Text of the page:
Cerebral blood flow is influenced by sympathetic nerves. (which are present around arteries as they pass through the subarachnoid space). Adrenergic nerve fibres within the brain also end on blood vessels.
Blood flow through the brain does not markedly vary with alterations in blood pressure. Blood flow through a part of the brain increases when that part is “active”. Such areas can be visualised by using the technique of positron emission tomography (PET). Studies using the technique are throwing much light on functions of various areas. PET can be combined with magnetic resonance imaging to provide accurate localisation of the areas showing altered blood flow.
An intracranial haemorrhage may be of the following types.
1. Extradural haemorrhage (between dura mater and overlying bone) is usually a result offracture of the skull. In factures of the base of the skull blood may leak into the nose, the pharynx or the ear. An extradural haematoma may form. One important cause of this is bleeding from the middle meningeal artery in fractures of the squamous temporal bone.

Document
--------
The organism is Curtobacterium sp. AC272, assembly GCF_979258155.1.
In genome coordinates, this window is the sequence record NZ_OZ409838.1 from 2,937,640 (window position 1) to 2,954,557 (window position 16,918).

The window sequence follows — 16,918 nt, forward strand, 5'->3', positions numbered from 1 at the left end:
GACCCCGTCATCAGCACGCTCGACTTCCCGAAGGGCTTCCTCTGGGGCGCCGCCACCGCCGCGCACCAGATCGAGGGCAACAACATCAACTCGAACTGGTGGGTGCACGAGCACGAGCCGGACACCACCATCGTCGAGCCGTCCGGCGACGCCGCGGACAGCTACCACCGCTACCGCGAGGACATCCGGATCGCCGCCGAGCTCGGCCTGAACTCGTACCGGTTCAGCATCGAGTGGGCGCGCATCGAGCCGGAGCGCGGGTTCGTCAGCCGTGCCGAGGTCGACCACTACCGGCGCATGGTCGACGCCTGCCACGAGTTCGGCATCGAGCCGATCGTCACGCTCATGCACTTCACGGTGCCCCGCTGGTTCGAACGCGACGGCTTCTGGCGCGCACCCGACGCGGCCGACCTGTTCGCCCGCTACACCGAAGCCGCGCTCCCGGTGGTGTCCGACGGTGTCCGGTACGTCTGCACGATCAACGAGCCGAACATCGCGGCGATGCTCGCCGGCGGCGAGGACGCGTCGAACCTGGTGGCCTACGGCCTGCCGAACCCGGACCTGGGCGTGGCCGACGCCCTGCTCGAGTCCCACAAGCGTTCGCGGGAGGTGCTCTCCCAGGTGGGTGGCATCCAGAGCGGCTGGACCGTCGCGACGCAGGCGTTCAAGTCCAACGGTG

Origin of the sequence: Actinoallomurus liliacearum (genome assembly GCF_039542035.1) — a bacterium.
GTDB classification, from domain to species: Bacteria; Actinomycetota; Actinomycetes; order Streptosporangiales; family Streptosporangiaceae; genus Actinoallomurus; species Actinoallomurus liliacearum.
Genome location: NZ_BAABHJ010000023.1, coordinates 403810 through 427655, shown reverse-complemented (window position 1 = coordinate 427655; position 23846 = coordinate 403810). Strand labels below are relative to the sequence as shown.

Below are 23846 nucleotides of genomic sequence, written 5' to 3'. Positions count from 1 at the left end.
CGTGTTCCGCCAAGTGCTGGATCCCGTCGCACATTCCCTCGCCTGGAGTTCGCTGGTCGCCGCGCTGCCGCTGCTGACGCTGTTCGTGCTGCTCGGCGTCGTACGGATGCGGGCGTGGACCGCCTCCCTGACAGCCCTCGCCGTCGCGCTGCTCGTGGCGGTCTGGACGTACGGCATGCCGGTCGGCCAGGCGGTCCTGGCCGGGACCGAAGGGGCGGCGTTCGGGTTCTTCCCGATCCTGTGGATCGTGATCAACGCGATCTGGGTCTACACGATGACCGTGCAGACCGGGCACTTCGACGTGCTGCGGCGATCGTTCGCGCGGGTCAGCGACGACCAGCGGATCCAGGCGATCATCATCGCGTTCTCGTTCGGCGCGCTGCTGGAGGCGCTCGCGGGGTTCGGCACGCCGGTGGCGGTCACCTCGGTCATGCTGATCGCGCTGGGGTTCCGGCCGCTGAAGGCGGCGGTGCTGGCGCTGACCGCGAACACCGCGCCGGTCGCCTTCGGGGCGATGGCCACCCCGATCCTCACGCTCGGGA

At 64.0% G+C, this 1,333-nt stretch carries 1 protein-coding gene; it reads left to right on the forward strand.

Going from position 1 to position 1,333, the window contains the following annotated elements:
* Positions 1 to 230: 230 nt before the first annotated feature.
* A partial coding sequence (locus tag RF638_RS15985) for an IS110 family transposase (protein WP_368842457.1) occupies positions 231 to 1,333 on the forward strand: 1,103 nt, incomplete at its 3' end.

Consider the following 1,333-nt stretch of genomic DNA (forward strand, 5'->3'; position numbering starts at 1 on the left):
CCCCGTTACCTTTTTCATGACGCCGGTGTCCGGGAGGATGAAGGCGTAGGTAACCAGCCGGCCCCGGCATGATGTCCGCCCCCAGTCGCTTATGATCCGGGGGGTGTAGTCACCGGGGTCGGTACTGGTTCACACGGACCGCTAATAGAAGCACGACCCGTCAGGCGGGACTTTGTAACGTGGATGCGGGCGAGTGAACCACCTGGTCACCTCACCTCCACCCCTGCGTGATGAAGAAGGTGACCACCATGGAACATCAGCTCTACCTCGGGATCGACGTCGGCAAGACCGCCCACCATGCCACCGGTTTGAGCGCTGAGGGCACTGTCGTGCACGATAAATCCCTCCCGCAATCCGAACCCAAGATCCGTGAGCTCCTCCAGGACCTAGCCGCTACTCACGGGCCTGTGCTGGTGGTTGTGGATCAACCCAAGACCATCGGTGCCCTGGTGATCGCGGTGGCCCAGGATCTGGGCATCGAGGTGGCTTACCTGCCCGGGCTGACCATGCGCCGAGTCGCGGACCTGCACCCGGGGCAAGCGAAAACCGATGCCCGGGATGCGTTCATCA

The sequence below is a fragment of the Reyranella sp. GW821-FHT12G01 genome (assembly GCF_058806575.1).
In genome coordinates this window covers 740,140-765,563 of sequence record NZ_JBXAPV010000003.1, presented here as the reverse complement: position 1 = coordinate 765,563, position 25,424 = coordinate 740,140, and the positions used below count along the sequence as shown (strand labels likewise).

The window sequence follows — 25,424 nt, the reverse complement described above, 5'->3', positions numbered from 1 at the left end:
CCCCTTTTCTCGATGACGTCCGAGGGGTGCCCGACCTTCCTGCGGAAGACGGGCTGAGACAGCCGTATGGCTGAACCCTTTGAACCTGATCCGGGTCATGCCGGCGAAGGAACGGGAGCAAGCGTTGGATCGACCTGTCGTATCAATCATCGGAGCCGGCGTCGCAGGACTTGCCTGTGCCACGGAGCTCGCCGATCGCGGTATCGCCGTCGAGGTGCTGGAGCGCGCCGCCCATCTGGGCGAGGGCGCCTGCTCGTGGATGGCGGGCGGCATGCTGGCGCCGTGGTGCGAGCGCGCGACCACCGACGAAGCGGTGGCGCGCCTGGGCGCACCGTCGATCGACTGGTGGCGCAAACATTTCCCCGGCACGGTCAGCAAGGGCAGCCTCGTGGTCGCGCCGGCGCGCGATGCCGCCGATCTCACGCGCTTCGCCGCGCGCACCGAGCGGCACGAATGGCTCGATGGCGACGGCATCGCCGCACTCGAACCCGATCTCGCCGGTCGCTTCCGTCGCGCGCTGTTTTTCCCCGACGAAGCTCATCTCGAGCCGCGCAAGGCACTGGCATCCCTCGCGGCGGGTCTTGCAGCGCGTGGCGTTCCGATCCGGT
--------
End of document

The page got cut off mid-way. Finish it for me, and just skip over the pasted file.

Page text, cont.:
2. Subdural haemorrhage (between dura mater and arachnoid mater) is usually caused byrupture of cerebral veins as they pass through this space to reach venous sinuses. This can happen in head injuries. Such bleeding can be extensive and can act as a space occupying lesion.
3. Subarachnoid haemorrhage (between arachnoid mater and pia mater) often occurs by ruptureof aneurysms on the base of the skull.
4. Haemorrhage into brain tissue (e.g. cerebral haemorrhage) is usually a result of rupture ofan artery supplying the region.